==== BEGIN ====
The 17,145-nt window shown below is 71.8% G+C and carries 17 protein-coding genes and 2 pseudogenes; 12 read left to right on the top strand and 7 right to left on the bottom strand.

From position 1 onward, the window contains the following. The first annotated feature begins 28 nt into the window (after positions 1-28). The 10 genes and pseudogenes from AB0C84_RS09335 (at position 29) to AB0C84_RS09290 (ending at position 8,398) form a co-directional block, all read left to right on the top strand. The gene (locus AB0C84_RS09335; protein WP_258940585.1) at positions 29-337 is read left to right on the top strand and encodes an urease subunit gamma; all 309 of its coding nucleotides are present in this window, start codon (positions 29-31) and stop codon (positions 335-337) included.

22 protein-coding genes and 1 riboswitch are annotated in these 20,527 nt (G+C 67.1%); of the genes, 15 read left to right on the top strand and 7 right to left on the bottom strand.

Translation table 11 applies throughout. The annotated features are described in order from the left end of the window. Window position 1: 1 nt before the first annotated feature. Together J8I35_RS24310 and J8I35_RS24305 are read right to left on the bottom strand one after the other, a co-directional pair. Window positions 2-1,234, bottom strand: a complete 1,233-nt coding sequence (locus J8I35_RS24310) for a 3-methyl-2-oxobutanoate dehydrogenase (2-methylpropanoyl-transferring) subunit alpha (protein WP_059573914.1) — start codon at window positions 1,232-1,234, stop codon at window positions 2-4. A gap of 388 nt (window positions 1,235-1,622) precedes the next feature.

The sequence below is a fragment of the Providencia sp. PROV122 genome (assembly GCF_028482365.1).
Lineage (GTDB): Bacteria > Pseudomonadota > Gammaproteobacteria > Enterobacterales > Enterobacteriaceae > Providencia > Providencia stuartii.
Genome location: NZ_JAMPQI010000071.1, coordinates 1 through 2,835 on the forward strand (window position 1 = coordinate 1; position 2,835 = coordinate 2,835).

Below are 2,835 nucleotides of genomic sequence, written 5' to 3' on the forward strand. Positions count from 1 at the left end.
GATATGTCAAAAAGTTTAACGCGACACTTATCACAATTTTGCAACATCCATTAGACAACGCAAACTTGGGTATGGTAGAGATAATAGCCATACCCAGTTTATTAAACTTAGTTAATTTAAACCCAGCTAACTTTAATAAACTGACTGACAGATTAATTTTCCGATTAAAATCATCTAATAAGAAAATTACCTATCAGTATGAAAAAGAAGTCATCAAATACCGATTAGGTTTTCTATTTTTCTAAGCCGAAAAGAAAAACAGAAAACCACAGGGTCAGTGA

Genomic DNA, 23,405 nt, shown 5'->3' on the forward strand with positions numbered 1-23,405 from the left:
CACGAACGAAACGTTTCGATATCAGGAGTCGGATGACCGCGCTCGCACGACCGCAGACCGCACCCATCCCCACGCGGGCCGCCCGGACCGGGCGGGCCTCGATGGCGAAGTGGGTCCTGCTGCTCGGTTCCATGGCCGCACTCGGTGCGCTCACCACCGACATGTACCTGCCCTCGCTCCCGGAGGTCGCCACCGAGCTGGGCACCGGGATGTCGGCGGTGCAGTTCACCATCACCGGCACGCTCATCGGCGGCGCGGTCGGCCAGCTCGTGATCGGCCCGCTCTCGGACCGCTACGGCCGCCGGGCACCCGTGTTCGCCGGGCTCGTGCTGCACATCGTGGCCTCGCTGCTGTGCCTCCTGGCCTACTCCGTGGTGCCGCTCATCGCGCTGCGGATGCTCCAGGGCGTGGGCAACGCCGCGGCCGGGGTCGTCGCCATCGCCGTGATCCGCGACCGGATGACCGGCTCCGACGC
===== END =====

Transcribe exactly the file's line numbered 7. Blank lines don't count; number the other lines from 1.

Genome location: NZ_JAMPQI010000071.1, coordinates 1 through 2,835 on the forward strand (window position 1 = coordinate 1; position 2,835 = coordinate 2,835).